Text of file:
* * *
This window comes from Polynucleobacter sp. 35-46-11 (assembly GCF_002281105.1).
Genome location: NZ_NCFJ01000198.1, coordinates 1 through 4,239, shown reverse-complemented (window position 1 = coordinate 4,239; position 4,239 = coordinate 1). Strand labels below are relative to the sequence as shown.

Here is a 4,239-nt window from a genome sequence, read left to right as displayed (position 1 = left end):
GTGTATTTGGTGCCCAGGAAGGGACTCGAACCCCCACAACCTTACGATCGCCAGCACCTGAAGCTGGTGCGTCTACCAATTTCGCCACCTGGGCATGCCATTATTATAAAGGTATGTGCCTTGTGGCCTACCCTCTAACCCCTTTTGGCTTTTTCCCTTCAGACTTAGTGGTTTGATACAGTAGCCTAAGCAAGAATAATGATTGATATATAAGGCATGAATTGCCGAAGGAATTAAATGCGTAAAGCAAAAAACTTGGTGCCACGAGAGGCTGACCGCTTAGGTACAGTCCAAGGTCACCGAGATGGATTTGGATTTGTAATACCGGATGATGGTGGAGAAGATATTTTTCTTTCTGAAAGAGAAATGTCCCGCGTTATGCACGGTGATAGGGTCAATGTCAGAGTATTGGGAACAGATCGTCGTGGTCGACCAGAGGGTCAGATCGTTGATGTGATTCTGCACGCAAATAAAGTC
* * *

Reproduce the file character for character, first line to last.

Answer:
This window comes from Polynucleobacter sp. 35-46-11 (assembly GCF_002281105.1).
Genome location: NZ_NCFJ01000198.1, coordinates 1 through 4,239, shown reverse-complemented (window position 1 = coordinate 4,239; position 4,239 = coordinate 1). Strand labels below are relative to the sequence as shown.

Here is a 4,239-nt window from a genome sequence, read left to right as displayed (position 1 = left end):
GTGTATTTGGTGCCCAGGAAGGGACTCGAACCCCCACAACCTTACGATCGCCAGCACCTGAAGCTGGTGCGTCTACCAATTTCGCCACCTGGGCATGCCATTATTATAAAGGTATGTGCCTTGTGGCCTACCCTCTAACCCCTTTTGGCTTTTTCCCTTCAGACTTAGTGGTTTGATACAGTAGCCTAAGCAAGAATAATGATTGATATATAAGGCATGAATTGCCGAAGGAATTAAATGCGTAAAGCAAAAAACTTGGTGCCACGAGAGGCTGACCGCTTAGGTACAGTCCAAGGTCACCGAGATGGATTTGGATTTGTAATACCGGATGATGGTGGAGAAGATATTTTTCTTTCTGAAAGAGAAATGTCCCGCGTTATGCACGGTGATAGGGTCAATGTCAGAGTATTGGGAACAGATCGTCGTGGTCGACCAGAGGGTCAGATCGTTGATGTGATTCTGCACGCAAATAAAGTC